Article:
China’s National People’s Congress has approved the controversial Hong Kong security law. It is now to be drafted and enacted in June.
The new law is intended to counter “splittism, subversion, terrorism, any behavior that gravely threatens national security and foreign interference”. It will thus enable authorities in mainland China and Hong Kong to take action more easily against protests and gatherings.
Ever since the plans became official, critics have warned that this could mean the end of autonomy for Hong Kong. Since 1997, when Britain returned Hong Kong to China after more than 150 years of rule, the city has enjoyed a high degree of autonomy. This includes rights to freedom of speech, expression and protest. The new law undermines this, critics say.
Probably the best-known protestor of the Hong Kong democracy movement, Joshua Wong, sees the most critical point in that the Chinese secret police can now arrest people in Hong Kong and then prosecute them in China. “This means that you end up in prison in Beijing instead of Hong Kong,” Wong said in an interview with Die Zeit Online.
International criticism over Hong Kong security law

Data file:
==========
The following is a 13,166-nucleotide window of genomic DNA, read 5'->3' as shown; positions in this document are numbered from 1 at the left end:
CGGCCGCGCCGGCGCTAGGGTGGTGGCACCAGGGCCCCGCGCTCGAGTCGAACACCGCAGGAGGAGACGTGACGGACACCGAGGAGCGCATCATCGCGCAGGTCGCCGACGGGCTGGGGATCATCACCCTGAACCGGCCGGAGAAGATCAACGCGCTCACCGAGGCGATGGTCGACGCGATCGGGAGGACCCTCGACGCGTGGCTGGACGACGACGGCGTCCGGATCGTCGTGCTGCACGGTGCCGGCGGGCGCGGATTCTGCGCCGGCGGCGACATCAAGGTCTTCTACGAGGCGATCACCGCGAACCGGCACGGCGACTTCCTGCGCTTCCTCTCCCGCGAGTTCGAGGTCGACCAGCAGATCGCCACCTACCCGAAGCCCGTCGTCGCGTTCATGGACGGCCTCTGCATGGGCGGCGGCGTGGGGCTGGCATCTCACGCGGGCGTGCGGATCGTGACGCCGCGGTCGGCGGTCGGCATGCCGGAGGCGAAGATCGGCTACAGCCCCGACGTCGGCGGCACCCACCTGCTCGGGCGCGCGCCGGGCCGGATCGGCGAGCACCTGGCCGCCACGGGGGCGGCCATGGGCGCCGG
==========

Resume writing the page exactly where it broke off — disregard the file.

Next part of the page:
The reaction from Washington was prompt: the government wants to withdraw Hong Kong’s special status under US law. The US has long granted the former British colony special status in trade and other matters. If it were to revoke this, it would threaten Hong Kong’s position as a global economic centre.
The US, Britain, Australia and Canada have issued a joint statement of protest against the security bill: “Hong Kong’s autonomy and the system that has brought so much prosperity are being dramatically undermined.” People’s freedom would be severely curtailed.
Hong Kong pro-democracy politician Wu Chi-Wai told Time that Hong Kong was no longer a place that could honour ‘one country, two systems‘. “It is a sad result…It won’t do any good to Hong Kong people”.